‘Premeditated behaviour’

Persaed added Rex’s sentence should reflect that the victims would have to live with the trauma for the rest of their lives.

“It’s the states submission to this court that the effects of this crime is not limited to 17 victims, ” she said.

Persard said at minimum, the court should consider that it was also dealing with other siblings who suffered from stress because of the incident.

She put the minimum of number of people who suffered from this case to 68 people.

The advocate said it was also the state’s submission that the accused’s behaviour was ”premeditated, inhumane, shocking, controlling manipulating and merciless”.— News 24

These are unprecedented times, and the role of media to tell and record the story of South Africa as it develops is more important than ever. But it comes at a cost. Advertisers are cancelling campaigns, and our live events have come to an abrupt halt. Our income has been slashed.

The Mail & Guardian is a proud news publisher with roots stretching back 35 years. We’ve survived thanks to the support of our readers, we will need you to help us get through this.

To help us ensure another 35 future years of fiercely independent journalism, please subscribe.


Ndabeni-Abrahams lockdown debacle: What we know

The minister has to answer to the president after a picture was posted of her apparently breaking lockdown rules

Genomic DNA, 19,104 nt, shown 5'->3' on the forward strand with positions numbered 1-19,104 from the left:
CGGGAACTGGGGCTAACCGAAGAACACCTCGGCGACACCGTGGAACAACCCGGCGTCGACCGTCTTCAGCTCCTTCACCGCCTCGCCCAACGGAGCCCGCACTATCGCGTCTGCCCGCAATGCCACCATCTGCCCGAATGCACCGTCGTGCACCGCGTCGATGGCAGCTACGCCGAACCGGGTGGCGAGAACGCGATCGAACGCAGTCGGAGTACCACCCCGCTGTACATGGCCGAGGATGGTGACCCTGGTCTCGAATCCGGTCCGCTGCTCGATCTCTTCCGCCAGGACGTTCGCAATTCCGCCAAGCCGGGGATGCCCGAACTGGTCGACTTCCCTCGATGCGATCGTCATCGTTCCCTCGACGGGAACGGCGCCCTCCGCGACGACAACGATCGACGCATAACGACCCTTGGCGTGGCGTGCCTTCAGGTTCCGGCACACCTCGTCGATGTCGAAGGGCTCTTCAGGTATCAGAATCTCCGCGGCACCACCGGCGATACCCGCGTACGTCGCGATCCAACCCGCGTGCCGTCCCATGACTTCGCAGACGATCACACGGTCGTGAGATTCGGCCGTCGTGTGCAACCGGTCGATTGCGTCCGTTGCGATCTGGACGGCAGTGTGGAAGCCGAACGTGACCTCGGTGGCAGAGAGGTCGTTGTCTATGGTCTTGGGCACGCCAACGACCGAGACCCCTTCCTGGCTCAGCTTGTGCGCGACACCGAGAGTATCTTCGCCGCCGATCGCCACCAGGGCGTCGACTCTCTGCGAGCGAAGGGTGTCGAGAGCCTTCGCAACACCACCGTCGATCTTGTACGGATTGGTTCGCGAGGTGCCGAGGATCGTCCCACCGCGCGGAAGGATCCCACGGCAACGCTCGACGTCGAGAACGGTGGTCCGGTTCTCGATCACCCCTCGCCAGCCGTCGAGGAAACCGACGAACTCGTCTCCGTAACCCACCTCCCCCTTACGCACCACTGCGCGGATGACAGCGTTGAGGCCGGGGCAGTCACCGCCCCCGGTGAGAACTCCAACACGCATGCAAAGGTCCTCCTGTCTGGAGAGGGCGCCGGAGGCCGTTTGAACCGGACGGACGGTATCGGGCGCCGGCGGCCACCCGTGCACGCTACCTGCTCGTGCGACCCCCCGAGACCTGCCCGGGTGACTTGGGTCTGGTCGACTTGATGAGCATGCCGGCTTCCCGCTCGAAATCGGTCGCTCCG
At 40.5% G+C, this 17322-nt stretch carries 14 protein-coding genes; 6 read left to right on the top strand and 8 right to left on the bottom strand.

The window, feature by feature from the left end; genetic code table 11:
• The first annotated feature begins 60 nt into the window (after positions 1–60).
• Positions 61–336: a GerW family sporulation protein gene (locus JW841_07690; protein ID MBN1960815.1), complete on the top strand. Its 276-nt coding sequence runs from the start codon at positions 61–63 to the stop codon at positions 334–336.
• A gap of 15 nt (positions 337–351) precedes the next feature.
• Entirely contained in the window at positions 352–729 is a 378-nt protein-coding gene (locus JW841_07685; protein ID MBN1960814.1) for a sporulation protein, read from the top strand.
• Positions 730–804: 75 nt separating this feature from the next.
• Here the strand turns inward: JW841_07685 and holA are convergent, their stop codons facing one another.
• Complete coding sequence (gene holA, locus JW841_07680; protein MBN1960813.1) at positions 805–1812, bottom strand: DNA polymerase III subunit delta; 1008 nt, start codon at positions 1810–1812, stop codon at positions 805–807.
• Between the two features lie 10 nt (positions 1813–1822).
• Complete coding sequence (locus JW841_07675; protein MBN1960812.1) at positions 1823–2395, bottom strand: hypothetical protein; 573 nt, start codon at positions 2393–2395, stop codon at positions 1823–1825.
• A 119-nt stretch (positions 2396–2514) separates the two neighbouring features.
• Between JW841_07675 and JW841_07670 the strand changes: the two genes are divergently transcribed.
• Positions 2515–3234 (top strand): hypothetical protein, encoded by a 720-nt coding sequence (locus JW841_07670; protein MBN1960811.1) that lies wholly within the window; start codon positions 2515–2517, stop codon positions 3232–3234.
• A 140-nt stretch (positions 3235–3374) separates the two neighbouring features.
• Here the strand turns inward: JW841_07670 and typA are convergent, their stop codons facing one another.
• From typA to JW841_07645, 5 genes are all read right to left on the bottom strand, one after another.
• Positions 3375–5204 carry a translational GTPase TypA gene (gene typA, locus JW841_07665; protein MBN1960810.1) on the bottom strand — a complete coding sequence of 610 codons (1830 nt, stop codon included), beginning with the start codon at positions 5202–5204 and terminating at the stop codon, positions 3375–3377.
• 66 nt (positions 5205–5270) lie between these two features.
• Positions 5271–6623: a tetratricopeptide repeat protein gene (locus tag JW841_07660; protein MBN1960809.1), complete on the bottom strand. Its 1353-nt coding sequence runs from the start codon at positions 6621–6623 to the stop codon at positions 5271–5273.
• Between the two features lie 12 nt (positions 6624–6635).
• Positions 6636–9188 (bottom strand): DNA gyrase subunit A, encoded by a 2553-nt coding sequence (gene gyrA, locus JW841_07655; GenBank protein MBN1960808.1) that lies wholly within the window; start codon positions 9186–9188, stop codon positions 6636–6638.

Covid-19 grounds Nigeria’s medical tourists

The country’s elites, including the president, travelled abroad for treatment but now they must use the country’s neglected health system

Nehawu launches urgent court bid over protective gear for health...

The health workers’ union says the government has rebuffed its attempts to meet about mitigating risks to workers

Stay at home, Cyril said. But what about the homeless?

In Tshwane, forcing homeless people off the street resulted in chaos and the abuse of a vulnerable population. In Durban, a smooth, well-planned operation fared far better

Press Releases

Everyone’s talking about it. Even Kentucky

Earlier this year South African fried chicken fast-food chain, Chicken Licken®, launched a campaign for their wallet-friendly EasyBucks® meals, based on the idea of ‘Everyone’s talking about it.’

New energy mix on the cards

REI4P already has and will continue to yield thousands of employment opportunities

The online value of executive education in a Covid-19 world

Executive education courses further develop the skills of leaders in the workplace

Sisa Ntshona urges everyone to stay home, and consider travelling later

Sisa Ntshona has urged everyone to limit their movements in line with government’s request

SAB Zenzele’s special AGM postponed until further notice

An arrangement has been announced for shareholders and retailers to receive a 77.5% cash payout

20th Edition of the National Teaching Awards

Teachers are seldom recognised but they are indispensable to the country's education system

Awards affirm the vital work that teachers do

Government is committed to empowering South Africa’s teachers with skills, knowledge and techniques for a changing world